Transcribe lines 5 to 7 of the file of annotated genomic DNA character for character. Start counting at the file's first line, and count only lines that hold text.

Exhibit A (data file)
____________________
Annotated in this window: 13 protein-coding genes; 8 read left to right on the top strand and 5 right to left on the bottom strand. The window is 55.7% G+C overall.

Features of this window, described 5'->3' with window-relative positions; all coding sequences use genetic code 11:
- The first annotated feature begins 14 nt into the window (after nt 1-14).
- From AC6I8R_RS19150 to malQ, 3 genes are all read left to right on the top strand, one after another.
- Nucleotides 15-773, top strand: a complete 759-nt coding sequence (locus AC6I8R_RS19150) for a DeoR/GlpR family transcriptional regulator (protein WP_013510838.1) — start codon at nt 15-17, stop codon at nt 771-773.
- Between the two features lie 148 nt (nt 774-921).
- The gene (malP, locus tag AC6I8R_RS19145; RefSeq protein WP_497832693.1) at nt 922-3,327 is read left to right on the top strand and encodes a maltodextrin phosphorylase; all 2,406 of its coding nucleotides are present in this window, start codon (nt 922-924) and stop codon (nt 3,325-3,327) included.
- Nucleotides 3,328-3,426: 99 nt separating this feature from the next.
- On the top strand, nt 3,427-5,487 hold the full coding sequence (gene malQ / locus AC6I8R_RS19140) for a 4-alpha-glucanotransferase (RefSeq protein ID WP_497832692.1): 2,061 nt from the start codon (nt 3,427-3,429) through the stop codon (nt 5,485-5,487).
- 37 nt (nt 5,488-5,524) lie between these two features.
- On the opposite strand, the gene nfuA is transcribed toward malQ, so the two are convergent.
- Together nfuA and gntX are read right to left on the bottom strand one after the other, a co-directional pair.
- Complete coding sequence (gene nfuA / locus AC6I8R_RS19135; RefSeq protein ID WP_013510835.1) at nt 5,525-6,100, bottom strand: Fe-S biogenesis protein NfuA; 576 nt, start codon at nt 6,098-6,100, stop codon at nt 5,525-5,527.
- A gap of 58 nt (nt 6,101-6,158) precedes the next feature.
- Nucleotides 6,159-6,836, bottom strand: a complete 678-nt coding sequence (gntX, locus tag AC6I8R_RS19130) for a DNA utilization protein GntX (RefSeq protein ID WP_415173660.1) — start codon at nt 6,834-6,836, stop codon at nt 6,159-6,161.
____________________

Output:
- Nucleotides 15-773, top strand: a complete 759-nt coding sequence (locus AC6I8R_RS19150) for a DeoR/GlpR family transcriptional regulator (protein WP_013510838.1) — start codon at nt 15-17, stop codon at nt 771-773.
- Between the two features lie 148 nt (nt 774-921).
- The gene (malP, locus tag AC6I8R_RS19145; RefSeq protein WP_497832693.1) at nt 922-3,327 is read left to right on the top strand and encodes a maltodextrin phosphorylase; all 2,406 of its coding nucleotides are present in this window, start codon (nt 922-924) and stop codon (nt 3,325-3,327) included.